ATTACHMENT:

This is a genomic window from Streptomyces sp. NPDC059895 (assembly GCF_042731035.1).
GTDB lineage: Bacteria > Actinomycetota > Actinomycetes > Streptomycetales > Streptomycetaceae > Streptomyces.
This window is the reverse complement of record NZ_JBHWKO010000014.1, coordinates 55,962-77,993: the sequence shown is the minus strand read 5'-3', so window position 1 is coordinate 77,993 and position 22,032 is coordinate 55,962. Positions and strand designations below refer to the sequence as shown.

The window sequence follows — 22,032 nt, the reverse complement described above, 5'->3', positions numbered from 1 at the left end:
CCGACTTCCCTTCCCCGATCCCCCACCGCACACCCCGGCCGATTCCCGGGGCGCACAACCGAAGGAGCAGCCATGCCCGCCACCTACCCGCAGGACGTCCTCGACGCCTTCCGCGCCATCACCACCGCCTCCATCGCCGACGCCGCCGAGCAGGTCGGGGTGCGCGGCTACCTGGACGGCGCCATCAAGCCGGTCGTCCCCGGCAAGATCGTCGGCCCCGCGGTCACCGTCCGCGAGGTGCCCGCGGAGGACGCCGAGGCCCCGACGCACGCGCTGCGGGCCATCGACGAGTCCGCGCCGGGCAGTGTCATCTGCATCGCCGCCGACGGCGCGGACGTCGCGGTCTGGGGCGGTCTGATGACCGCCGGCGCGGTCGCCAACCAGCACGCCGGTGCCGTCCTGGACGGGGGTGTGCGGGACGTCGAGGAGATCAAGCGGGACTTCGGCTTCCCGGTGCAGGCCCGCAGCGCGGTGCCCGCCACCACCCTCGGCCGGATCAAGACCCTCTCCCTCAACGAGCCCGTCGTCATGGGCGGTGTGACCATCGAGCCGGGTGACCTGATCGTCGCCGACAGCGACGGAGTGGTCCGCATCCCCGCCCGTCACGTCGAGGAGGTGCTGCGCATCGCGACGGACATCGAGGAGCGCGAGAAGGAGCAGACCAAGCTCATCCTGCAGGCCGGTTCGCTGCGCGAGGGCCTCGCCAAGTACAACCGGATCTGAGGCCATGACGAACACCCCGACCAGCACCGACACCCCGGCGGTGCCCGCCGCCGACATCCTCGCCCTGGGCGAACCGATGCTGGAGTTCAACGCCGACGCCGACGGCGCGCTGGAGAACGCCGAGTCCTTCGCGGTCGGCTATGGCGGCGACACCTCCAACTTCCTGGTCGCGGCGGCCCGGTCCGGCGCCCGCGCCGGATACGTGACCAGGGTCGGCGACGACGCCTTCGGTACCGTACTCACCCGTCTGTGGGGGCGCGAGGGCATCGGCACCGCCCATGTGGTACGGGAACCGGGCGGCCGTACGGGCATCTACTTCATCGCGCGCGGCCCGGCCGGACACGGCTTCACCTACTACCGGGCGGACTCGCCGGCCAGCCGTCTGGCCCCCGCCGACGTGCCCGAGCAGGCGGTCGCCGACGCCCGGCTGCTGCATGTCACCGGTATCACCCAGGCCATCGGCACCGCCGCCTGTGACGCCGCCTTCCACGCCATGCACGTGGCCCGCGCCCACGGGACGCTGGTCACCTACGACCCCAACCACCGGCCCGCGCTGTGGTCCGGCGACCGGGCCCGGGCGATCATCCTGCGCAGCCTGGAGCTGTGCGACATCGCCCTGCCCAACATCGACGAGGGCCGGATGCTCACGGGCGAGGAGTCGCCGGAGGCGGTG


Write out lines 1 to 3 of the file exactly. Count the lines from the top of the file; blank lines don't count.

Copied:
This is a genomic window from Streptomyces sp. NPDC059895 (assembly GCF_042731035.1).
GTDB lineage: Bacteria > Actinomycetota > Actinomycetes > Streptomycetales > Streptomycetaceae > Streptomyces.
This window is the reverse complement of record NZ_JBHWKO010000014.1, coordinates 55,962-77,993: the sequence shown is the minus strand read 5'-3', so window position 1 is coordinate 77,993 and position 22,032 is coordinate 55,962. Positions and strand designations below refer to the sequence as shown.